## F. SOME SANITY CHECKS
## 
dummy_coverage < function(x, shift=0L, width=NULL)
{
y < IRanges:::unlist_as_integer(shift(x, shift))
if (is.null(width))
width < max(c(0L, y))
Rle(tabulate(y, nbins=width))
}
check_real_vs_dummy < function(x, shift=0L, width=NULL)
{
res1 < coverage(x, shift=shift, width=width)
res2 < dummy_coverage(x, shift=shift, width=width)
stopifnot(identical(res1, res2))
}
check_real_vs_dummy(x)
check_real_vs_dummy(x, shift=7)
check_real_vs_dummy(x, shift=7, width=27)
check_real_vs_dummy(x, shift=c(4, 2))
check_real_vs_dummy(x, shift=c(4, 2), width=12)
check_real_vs_dummy(x, shift=max(end(x)))
## With a set of distinct single positions:
x3 < IRanges(sample(50000, 20000), width=1)
stopifnot(identical(sort(start(x3)), which(coverage(x3) != 0L)))

Loading required package: BiocGenerics
Loading required package: parallel
Attaching package: ‘BiocGenerics’
The following objects are masked from ‘package:parallel’:
clusterApply, clusterApplyLB, clusterCall, clusterEvalQ,
clusterExport, clusterMap, parApply, parCapply, parLapply,
parLapplyLB, parRapply, parSapply, parSapplyLB
The following objects are masked from ‘package:stats’:
IQR, mad, sd, var, xtabs
The following objects are masked from ‘package:base’:
anyDuplicated, append, as.data.frame, basename, cbind, colnames,
dirname, do.call, duplicated, eval, evalq, Filter, Find, get, grep,
grepl, intersect, is.unsorted, lapply, Map, mapply, match, mget,
order, paste, pmax, pmax.int, pmin, pmin.int, Position, rank,
rbind, Reduce, rownames, sapply, setdiff, sort, table, tapply,
union, unique, unsplit, which.max, which.min
Loading required package: S4Vectors
Loading required package: stats4
Attaching package: ‘S4Vectors’
The following object is masked from ‘package:base’:
expand.grid
integerRle of length 14 with 6 runs
Lengths: 2 2 4 1 3 2
Values : 3 1 0 1 2 1
integerRle of length 21 with 10 runs
Lengths: 3 1 2 1 2 2 4 1 3 2
Values : 1 0 1 2 3 1 0 1 2 1
integerRle of length 27 with 11 runs
Lengths: 3 1 2 1 2 2 4 1 3 2 6
Values : 1 0 1 2 3 1 0 1 2 1 0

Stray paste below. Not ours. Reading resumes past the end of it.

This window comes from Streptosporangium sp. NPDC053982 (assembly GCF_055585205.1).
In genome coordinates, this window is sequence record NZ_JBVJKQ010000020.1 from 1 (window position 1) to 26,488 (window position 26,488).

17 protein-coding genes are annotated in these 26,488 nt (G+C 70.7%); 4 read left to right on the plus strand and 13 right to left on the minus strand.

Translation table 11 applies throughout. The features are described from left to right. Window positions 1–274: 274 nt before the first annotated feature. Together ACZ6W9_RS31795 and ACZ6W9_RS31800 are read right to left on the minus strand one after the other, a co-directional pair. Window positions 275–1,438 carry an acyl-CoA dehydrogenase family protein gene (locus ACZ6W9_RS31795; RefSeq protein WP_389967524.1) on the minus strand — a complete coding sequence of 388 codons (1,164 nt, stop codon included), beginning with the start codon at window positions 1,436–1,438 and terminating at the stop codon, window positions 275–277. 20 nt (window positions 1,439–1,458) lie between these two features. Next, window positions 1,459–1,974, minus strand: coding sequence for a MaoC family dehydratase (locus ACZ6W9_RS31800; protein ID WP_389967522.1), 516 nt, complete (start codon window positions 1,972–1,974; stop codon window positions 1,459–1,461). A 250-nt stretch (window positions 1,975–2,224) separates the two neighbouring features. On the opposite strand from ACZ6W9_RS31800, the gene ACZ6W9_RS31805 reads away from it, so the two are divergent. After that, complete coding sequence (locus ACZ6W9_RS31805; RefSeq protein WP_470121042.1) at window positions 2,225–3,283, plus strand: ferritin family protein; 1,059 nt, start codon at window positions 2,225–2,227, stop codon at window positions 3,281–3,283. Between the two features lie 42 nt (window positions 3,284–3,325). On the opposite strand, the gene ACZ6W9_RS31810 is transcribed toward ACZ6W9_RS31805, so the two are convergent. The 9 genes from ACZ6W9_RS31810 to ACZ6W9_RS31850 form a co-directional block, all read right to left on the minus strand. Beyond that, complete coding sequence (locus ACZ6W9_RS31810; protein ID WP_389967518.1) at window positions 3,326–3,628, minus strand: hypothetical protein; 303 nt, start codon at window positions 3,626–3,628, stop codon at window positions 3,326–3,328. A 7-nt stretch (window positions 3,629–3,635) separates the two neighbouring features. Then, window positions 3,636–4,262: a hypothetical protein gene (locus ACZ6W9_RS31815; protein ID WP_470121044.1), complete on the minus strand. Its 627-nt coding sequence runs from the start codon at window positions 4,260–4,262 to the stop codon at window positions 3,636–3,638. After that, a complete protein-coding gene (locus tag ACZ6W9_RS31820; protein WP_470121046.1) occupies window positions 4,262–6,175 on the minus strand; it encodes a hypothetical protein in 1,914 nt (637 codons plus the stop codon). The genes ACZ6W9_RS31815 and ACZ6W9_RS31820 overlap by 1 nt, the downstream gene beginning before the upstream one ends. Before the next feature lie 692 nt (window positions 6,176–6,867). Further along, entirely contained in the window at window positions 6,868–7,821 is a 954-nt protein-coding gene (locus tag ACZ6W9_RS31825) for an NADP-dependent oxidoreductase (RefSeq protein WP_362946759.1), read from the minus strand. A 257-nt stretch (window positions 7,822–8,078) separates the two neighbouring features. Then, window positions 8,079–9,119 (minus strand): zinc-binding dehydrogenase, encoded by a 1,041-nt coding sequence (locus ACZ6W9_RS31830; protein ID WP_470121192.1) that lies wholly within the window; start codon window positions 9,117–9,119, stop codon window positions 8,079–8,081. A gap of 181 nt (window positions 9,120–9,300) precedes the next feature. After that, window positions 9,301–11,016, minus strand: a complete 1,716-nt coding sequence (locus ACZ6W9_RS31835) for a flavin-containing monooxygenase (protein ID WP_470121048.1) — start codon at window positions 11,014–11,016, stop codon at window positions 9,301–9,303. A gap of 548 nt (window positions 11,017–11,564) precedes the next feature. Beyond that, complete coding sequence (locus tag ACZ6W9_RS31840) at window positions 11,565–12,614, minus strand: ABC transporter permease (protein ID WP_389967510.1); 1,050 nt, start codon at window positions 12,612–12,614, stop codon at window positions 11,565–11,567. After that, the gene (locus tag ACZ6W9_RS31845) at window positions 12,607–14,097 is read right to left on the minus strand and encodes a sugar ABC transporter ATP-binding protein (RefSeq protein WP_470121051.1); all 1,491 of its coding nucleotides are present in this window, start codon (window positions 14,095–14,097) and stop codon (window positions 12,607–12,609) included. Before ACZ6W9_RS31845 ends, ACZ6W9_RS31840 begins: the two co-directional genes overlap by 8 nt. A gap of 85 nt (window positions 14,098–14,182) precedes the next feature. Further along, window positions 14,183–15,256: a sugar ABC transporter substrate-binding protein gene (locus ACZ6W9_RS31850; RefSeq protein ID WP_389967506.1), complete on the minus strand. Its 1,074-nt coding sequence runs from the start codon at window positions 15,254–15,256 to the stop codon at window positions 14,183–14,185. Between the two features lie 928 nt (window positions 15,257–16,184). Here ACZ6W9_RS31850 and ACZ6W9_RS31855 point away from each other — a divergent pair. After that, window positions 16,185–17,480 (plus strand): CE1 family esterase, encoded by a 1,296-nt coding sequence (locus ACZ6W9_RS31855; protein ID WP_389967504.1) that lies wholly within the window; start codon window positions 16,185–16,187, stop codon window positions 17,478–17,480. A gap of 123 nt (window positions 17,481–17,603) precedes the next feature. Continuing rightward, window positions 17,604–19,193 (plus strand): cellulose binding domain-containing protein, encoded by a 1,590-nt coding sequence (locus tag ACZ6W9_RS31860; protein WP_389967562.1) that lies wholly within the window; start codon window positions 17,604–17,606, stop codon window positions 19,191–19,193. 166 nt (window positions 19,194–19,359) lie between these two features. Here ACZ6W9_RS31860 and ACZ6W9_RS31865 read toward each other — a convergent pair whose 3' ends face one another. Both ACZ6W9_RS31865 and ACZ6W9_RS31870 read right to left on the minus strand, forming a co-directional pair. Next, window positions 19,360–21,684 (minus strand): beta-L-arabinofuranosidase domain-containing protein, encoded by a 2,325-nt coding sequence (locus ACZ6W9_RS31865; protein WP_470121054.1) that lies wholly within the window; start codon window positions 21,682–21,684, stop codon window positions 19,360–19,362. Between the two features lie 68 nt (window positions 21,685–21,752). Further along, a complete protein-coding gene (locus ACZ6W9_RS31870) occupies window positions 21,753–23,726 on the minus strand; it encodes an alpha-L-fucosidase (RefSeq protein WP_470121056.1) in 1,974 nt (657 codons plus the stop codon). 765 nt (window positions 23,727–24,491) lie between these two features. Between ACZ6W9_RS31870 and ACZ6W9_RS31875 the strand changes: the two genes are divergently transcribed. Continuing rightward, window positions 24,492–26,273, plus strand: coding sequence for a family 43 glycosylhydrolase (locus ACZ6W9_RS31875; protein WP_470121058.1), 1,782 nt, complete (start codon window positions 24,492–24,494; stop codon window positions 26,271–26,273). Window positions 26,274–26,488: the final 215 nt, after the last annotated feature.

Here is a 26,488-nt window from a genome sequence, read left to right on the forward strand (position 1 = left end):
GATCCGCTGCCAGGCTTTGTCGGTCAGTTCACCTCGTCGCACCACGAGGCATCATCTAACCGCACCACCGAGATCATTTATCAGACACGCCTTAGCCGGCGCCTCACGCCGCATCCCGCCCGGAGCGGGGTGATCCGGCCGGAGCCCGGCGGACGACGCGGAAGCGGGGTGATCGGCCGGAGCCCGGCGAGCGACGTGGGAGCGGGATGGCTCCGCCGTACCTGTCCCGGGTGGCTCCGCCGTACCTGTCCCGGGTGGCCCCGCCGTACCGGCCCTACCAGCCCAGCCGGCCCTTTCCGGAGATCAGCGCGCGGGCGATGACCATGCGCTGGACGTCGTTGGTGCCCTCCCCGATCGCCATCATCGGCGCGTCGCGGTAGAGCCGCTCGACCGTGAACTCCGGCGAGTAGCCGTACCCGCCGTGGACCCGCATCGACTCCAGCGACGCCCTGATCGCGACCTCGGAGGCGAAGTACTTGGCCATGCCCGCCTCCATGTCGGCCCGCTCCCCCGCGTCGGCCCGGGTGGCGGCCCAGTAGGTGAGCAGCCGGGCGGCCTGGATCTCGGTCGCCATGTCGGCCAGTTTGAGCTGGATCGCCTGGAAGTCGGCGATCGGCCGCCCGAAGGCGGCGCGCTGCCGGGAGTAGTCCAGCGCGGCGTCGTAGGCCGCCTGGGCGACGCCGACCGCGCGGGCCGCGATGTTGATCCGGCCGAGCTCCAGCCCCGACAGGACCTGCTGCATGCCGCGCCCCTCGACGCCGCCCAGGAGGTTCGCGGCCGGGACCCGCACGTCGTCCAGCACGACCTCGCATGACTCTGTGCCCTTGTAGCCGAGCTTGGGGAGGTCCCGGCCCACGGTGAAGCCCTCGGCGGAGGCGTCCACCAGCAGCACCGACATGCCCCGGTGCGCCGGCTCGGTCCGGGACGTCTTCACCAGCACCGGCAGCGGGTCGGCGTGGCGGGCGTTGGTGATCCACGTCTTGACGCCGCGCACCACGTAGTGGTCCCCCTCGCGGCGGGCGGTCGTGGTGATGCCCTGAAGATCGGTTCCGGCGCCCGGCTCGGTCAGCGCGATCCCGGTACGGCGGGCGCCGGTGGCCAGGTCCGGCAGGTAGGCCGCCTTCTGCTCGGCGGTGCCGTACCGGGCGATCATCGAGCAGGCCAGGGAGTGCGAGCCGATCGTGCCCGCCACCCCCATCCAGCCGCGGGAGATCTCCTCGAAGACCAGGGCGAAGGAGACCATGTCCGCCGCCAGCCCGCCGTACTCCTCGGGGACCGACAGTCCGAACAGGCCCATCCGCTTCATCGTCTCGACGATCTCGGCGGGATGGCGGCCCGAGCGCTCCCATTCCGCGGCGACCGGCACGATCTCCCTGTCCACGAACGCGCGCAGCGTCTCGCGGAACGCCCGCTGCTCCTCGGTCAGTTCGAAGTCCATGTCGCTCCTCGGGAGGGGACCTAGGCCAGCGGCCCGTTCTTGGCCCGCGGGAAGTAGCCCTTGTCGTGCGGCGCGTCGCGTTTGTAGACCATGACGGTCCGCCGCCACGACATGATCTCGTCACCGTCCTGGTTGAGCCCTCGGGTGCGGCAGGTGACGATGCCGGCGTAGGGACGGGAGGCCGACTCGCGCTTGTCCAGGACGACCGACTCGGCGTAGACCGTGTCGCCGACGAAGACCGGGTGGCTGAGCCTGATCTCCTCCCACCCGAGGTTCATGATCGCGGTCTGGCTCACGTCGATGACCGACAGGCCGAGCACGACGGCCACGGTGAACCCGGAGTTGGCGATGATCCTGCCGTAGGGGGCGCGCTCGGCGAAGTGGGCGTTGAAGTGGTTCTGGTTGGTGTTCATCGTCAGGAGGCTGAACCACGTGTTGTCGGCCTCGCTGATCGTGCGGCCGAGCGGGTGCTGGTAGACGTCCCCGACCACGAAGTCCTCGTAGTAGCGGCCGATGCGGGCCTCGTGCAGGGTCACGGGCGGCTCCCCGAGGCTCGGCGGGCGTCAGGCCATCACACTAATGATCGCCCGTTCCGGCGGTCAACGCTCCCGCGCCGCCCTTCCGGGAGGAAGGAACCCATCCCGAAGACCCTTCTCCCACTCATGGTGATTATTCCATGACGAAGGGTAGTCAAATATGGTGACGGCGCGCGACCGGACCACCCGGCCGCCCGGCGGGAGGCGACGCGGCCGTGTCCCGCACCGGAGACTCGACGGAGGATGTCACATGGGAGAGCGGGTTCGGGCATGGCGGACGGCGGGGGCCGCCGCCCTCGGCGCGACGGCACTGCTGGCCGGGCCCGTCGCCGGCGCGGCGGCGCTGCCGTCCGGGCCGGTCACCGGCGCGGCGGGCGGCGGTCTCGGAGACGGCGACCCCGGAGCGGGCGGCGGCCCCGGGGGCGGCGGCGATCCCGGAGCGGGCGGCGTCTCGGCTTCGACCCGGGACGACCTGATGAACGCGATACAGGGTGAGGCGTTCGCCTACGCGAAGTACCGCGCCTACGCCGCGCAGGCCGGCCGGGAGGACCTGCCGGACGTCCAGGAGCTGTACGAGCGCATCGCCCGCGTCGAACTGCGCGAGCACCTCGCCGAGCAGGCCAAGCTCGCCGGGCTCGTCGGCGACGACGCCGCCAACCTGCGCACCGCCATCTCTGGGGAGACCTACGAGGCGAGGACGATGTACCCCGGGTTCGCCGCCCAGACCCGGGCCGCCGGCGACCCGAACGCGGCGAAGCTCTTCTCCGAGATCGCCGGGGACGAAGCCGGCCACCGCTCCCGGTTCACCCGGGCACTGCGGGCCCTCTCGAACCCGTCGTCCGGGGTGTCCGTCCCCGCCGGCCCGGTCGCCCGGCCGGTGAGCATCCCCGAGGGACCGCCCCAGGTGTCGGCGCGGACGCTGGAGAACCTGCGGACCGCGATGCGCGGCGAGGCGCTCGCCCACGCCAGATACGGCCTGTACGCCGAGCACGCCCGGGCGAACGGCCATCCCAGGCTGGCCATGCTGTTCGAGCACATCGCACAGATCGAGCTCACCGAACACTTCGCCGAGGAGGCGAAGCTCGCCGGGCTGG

integerRle of length 14 with 4 runs
Lengths: 1 9 1 3
Values : 0 1 0 1
integerRle of length 12 with 4 runs
Lengths: 1 9 1 1
Values : 0 1 0 1
integerRle of length 0 with 0 runs
Lengths:
Values :
integerRle of length 10 with 5 runs
Lengths: 2 2 4 1 1
Values : 3 1 0 1 2
integerRle of length 21 with 5 runs
Lengths: 3 1 7 4 6
Values : 1 0 1 0 1
integerRle of length 27 with 6 runs
Lengths: 3 1 7 4 6 6
Values : 0 1 0 1 0 1
integerRle of length 14 with 6 runs
Lengths: 2 2 4 1 3 2
Values : 110001 10000 0 100 10000100 100
numericRle of length 14 with 6 runs
Lengths: 2 2 4 1 3 2
Values : 4.4 2.8 0.0 2.8 7.2 2.8
numericRle of length 100 with 5 runs
Lengths: 3 6 6 3 82
Values : 0.00000e+00 9.58000e01 1.00010e+04 9.58000e01 5.38458e13
[1] 5.384582e13
numericRle of length 100 with 5 runs
Lengths: 3 6 6 3 82
Values : 0.00000e+00 9.58000e01 1.00010e+04 9.58000e01 5.38458e13
numericRle of length 100 with 5 runs
Lengths: 3 6 6 3 82
Values : 0.00000e+00 9.58000e01 1.00010e+04 9.58000e01 5.38458e13
numericRle of length 100 with 5 runs
Lengths: 3 6 6 3 82
Values : 0.000 0.958 10000.958 0.958 0.000
integerRle of length 15 with 3 runs
Lengths: 4 6 5
Values : 1 2 1
RleList of length 2
$A
integerRle of length 12 with 7 runs
Lengths: 1 1 1 2 5 1 1
Values : 1 0 1 0 1 0 1
$B
integerRle of length 14 with 10 runs
Lengths: 1 1 1 1 1 5 1 1 1 1
Values : 0 1 2 3 4 5 4 3 2 1
RleList of length 2
$A
integerRle of length 50 with 8 runs
Lengths: 1 1 1 2 5 1 1 38
Values : 1 0 1 0 1 0 1 0
$B
integerRle of length 9 with 6 runs
Lengths: 1 1 1 1 1 4
Values : 0 1 2 3 4 5
RleList of length 2
$A
integerRle of length 12 with 7 runs
Lengths: 1 1 1 2 5 1 1
Values : 1 0 1 0 1 0 1
$B
integerRle of length 9 with 6 runs
Lengths: 1 1 1 1 1 4
Values : 0 1 2 3 4 5
RleList of length 2
$A
integerRle of length 9 with 5 runs
Lengths: 1 1 1 2 4
Values : 1 0 1 0 1
$B
integerRle of length 9 with 6 runs
Lengths: 1 1 1 1 1 4
Values : 0 1 2 3 4 5
RleList of length 2
$A
integerRle of length 12 with 8 runs
Lengths: 1 1 1 2 3 2 1 1
Values : 10000 0 1000 0 100 10 0 1
$B
numericRle of length 14 with 10 runs
Lengths: 1 1 1 1 1 5 1 1 1 1
Values : 0.00 0.77 1.54 2.31 3.08 3.85 3.08 2.31 1.54 0.77
[1] TRUE
[1] FALSE
Warning message:
In coverage(x) + coverage(y) :
longer object length is not a multiple of shorter object length
cvg0
0 1 2 3 4 5
554 268 98 13 8 1
shaved_cvg0
0 1
554 388